Convolutional Neural Networks as Efficient Emulators for Atmospheric Models

Author: Berlin Chen Mentors: Hai Nguyen, Derek Posselt Editor: Michael Yao Abstract We used Convolutional Neural Networks (CNNs) to emulate the physics of the atmosphere in order to bypass solving partial-differential equations (PDEs) explicitly, which cuts down on computational cost. This is important because in the past, the models used to produce reliable weather forecasts … Continue reading Convolutional Neural Networks as Efficient Emulators for Atmospheric Models

Detection of Volume Changes in Greenland’s Marine Terminating Glaciers

Increased melting of marine-terminating glaciers of the Greenland Ice Sheet could lead to unstable dynamic ice mass loss, further accelerating global sea level rise. To better understand the historical context of the present-day widespread glacier front retreat, we mapped frontal positions for two years, 1994 and 2017, for 146 and 251 major outlet glaciers, respectively. Front position locations were identified using optical remote sensing imagery from the Landsat 5 (1994) and Landsat 8 (2017) satellites. Of the fronts surveyed, we find that 86% retreated between 2017 and 1994 and 62% retreated between 2017 and 2015, when the most recent glacial front positions were recorded. In addition, ice surface elevation differences for four dynamically-thinning glaciers were calculated using data collected from NASA’s Oceans Melting Greenland (OMG) mission in 2016 and 2017 by the Glacier and Ice Surface Topography Interferometer (GLISTIN-A). In each case, ice surface lowering was observed in excess of 10 m within the 10km-wide swath of GLISTIN-A near the glacier front. This evaluation of glacier change advances our understanding of ocean-driven Greenland ice mass loss.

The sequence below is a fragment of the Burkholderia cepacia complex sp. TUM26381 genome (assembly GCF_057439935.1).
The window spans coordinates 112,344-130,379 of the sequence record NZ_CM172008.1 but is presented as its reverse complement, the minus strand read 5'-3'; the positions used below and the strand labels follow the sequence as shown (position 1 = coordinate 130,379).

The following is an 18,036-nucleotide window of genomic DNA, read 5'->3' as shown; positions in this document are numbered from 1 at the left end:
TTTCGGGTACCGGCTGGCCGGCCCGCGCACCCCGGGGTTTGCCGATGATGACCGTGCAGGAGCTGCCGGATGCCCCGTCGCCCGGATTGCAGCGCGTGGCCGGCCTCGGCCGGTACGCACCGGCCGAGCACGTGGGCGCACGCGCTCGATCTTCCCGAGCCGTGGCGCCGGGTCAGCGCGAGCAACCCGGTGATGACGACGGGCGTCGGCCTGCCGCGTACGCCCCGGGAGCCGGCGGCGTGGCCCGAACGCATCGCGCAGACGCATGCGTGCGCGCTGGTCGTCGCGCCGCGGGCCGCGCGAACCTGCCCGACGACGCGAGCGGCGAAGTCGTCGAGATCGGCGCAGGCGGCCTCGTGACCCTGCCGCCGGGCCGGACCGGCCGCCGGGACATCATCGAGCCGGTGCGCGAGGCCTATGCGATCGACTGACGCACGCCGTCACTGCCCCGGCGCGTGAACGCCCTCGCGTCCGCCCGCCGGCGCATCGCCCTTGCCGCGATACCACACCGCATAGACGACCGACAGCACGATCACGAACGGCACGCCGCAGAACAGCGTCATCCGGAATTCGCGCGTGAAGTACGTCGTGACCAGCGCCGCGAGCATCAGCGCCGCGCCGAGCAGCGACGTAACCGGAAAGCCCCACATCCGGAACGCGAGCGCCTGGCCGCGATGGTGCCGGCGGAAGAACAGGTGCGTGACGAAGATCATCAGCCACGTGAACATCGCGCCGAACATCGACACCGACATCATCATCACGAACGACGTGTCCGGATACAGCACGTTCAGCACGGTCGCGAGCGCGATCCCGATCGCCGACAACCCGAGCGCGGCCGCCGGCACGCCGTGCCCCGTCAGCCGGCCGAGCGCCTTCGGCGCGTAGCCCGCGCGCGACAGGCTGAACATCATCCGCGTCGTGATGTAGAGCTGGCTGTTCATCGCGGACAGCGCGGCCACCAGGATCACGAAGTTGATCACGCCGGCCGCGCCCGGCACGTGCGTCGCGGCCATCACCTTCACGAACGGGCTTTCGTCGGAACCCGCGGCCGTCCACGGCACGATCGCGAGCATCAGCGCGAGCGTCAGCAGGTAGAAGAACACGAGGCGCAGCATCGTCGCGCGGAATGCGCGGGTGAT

Machine Learning for Cybersecurity: Network-based Botnet Detection Using Time-Limited Flows

Author: Stephanie Ding Mentor: Julian Bunn Editor: Sherry Wang Abstract Botnets are collections of connected, malware-infected hosts that can be controlled by a remote attacker. They are one of the most prominent threats in cybersecurity, as they can be used for a wide variety of purposes including denial-of-service attacks, spam or bitcoin mining. We propose … Continue reading Machine Learning for Cybersecurity: Network-based Botnet Detection Using Time-Limited Flows

Interview with Professor Maxwell J. Robb

Interview by Jonathan Chan, Associate Editor Fun trivia: Favorite food: sushi Favorite genre of music: punk rock Favorite molecule: naphthopyran Favorite TV show: obliged to say Breaking Bad Favorite scientist(s): Craig Hawker and Jeffrey Moore (former research advisers) 1. What type of research does your lab work on, and how might this research change the … Continue reading Interview with Professor Maxwell J. Robb

Development and Implementation of Captive Trajectories in the NOAH Water Tunnel Laboratory

Abstract: The NOAH Water Tunnel Laboratory is currently used to improve our understanding of various aspects of turbulence and fluid mechanics. The goal of this project is to understand the capabilities of a newly installed technology and the opportunities it presents for enhancing the the use of the NOAH Laboratory in the future. The recently installed Captive Trajectory System (CTS) , a cyber-mechanical system capable of moving and rotating within the water tunnel, allows us to explore new methods of simulating objects moving in complex, turbulent fluids. By harnessing the ability to program how the CTS behaves, the system was shown effective in modeling the motion of an object in real time as variable forces were applied to it. Through simple, controlled examples, we discovered the ability of the CTS to accurately model various types of motion, such as that of a mass-spring-damper system, or a planet orbiting a sun. In more complex examples, the CTS was able to simulate the general behavior of an airfoil in the wake of a cylinder with vortex shedding. The examples explored over the course of the project have proven that the CTS can be used as a useful experimental tool and will open the door to new methods of studying turbulence and unsteady aerodynamics in the future.

Eye Measurements as Objective Measures of Flow Experience

Author: Salma Elnagar Mentors: Shinsuke Shimojo and Mohammad Shehata Editor: Jagath Vytheeswaran Abstract Flow experience is achieved when a person is said to be “in the zone” as they achieve a fit between skill-and-challenge level in a certain activity. Many of these activities, such as video games, music, or athletic competitions, involve the participation or … Continue reading Eye Measurements as Objective Measures of Flow Experience